Kiwis didn’t seem to mind it so much, but the international response was damning – so Toyota NZ has killed the television/internet ‘Call of the Wild’ ad central to the sales campaign for the new Hilux. Where to now?
WHETHER any elements of a big budget advertising campaign for Hilux can be recycled or the whole thing will be junked and a fresh pitch considered is probably a pressing issue for Toyota New Zealand, a spokesman has conceded.
This is among comments following the Palmerston North-headquartered market leader’s determination to abruptly terminate the ‘Call of the Wild’ television campaign.
The decision to drop the quirky spot is in reaction to what it says has been adverse global response to its bloodsport theme.
Hours after Toyota New Zealand announced the ad was dead, the brand’s public relations’ spokesman Morgan Dilks has told Motoring Network he did not know whether any elements – notably the print element which included full-page ads running the text of the ‘ode’ uttered by the animals – will continue, but imagined that will be the subject of discussion “within the next day or so.”
“I guess we will be regrouping on Monday (today) to discuss things like that. We’ve said that we have stopped screening the television commercial ... that’s the primary decision and then we’ll be working through … other aspects, I guess.”
Asked if this meant TNZ will have to start wholly afresh with another campaign for the new truck, one of its most important products, he replied: “Yet to be discussed.”
Featuring anthropomorphic animal “actors” poetically waxing in turn a Shakespearean-ish ode to the new ute taking them to their Valhalla, the lavish Saatchi and Saatchi-made ad was the subject of a Motor Network exclusive published on December 15.
The campaign launched in controversial circumstances in New Zealand – debuting on November 22, the same night, in a common time zone, as Television New Zealand’s high-ratings Sunday show ran as its feature story a hard-hitting documentary about the brutal treatment of young calves here.
While TNZ was seemingly able to weather any reflected association with that, it has indicated it could not withstand an apparent tidal wave of negative comment from overseas, as result of the pitch having gone viral.
At 1pm yesterday (December 20, NZT) TNZ advised it would stop screening the ad on television and the internet immediately.
Toyota New Zealand Managing Director and Chief Executive Officer Alistair Davis – who Saatchi and Saatchi had previously indicated was enthusiastic about the ad’s premise – acknowledged his decision reflected the feedback “from members of the public that the ad has unintentionally offended.”
TNZ apologised “unreservedly for any offense we have caused. We’ve listened and we’ll stop screening the ad.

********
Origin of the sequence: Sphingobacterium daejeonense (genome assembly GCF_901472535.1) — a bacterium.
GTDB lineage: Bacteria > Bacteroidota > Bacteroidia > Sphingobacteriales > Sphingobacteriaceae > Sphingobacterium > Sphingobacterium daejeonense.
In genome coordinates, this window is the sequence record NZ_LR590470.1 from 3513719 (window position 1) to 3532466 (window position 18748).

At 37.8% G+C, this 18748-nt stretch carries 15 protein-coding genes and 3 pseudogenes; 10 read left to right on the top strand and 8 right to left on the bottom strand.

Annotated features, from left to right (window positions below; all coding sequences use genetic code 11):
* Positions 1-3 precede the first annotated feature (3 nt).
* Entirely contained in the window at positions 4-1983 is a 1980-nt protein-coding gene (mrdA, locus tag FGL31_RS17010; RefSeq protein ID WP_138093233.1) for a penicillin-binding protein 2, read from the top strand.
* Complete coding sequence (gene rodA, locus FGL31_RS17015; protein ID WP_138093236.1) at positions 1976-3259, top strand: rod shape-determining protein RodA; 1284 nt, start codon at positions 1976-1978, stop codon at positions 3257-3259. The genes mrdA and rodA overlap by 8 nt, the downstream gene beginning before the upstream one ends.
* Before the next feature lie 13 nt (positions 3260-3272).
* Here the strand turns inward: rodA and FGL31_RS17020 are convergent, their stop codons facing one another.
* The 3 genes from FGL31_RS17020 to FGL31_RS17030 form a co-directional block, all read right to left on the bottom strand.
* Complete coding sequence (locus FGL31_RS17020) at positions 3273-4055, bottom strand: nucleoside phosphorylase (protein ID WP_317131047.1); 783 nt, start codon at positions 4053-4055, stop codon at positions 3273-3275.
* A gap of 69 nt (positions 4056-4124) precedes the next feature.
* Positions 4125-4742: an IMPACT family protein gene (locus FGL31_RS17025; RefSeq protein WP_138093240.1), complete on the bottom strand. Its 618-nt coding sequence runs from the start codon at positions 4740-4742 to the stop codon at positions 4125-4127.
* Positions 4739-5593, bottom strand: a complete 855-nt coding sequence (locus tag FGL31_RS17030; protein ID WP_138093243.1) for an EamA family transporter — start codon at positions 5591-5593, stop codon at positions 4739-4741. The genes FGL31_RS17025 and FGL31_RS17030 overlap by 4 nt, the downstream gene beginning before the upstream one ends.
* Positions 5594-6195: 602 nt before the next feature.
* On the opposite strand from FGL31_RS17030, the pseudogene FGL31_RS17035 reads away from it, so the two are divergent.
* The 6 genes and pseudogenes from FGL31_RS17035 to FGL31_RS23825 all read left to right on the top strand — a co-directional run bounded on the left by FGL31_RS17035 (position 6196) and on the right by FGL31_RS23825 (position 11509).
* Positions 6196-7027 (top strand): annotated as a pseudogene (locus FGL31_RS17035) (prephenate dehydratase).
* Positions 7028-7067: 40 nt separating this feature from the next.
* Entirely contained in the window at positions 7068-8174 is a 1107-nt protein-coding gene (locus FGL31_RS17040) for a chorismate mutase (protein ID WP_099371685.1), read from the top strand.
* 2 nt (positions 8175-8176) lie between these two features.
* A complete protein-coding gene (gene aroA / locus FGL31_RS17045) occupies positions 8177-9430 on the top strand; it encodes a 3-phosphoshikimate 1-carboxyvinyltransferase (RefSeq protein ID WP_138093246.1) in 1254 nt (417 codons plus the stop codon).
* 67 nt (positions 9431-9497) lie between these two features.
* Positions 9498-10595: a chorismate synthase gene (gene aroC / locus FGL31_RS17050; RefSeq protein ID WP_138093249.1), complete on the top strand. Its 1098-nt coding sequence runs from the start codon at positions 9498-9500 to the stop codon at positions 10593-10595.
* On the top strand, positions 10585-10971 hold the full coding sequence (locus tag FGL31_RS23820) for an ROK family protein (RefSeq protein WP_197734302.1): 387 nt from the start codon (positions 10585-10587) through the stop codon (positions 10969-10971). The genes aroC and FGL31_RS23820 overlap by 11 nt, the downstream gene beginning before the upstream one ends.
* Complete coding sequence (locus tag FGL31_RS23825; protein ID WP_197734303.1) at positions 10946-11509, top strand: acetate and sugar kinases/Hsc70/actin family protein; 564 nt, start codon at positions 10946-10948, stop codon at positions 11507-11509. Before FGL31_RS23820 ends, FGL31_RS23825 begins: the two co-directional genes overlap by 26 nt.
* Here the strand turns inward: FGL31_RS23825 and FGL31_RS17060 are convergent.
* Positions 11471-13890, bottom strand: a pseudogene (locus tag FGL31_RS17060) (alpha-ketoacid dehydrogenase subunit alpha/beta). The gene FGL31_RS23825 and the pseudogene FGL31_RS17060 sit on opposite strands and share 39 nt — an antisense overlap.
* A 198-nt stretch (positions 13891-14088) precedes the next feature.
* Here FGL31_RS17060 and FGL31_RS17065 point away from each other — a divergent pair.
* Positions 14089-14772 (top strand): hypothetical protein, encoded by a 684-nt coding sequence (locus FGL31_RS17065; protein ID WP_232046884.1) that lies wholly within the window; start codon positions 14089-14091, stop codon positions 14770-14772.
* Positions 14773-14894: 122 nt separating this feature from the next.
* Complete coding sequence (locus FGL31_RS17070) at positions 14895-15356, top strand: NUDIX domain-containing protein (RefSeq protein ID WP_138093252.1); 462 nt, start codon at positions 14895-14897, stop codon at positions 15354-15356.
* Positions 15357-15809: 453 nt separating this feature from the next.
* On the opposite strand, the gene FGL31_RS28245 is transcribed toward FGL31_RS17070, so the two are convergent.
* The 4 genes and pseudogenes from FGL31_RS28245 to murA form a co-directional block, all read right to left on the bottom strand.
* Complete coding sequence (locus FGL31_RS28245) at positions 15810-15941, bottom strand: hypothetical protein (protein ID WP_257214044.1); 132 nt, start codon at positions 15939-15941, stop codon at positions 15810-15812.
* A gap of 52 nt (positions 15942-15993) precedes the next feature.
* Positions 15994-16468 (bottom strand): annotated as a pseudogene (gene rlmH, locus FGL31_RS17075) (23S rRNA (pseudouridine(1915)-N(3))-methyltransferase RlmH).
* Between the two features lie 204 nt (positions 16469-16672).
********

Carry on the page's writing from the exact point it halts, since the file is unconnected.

“The public and in particular Toyota’s customers are the cornerstone of our business and we’ve been closely monitoring the ad’s response and felt the groundswell of detractors was growing.
“We’ve taken their feedback seriously and appreciate the frankness in which our critics have disclosed their comments to us.”
Davis said the audience “we were hoping to positively engage with this story is unlikely in our view to share the opinions of those we have offended, and are likely to see the ad as being a computer generated exaggeration of real life meant to be amusing rather than shocking.
“That was unquestionably how we envisioned the advertisement being received.
“However, some viewers are genuinely worried about the message the advertisement sends, and so for that reason we have decided to stop screening it,” Davis said.
TNZ has a history of using animals in amusing situations as part of its advertising campaigns and the company always ensures its ads are filmed responsibly.
While reinforcing that “absolutely no real animal images” were used in the advertisement – everything was rendered in CGI – it says the animals portrayed are regularly and sustainably hunted and fished except for the possum, which is a familiar pest.
The brand also pointed out that TNZ is committed to the protection of the environment and wildlife and has ongoing partnerships with several organisations in New Zealand to work towards a sustainable future.
The New Zealand Commercial Advertising Bureau gave the ad a rating of PGR (parental guidance recommended). The advertisement was designed to comply with the Advertising Standards Authority, Toyota says.
Dilks said the killer blow to the ad was “feedback from the global audience ... which was negative.” Much moreso that the NZ domestic response, he said.
“Initially when we launched the ad we did so on Facebook and, initially the feedback, because it was local, was predominantly positive.
“The ad was made to target a New Zealand audience and one that was in line with our traditional Hilux target market. When the ad widened out to a global audience – which happens really easily through social media now – that’s when it wasn’t that favourable with certain groups.
“I think the hunting and fishing culture in New Zealand, and the role it plays in everyday life, obviously isn’t reflected in other countries and cultures.”
Dilks said he could not comment on the production costs associated with the ad, which at 90 seconds was one of the longest shown on national television this year.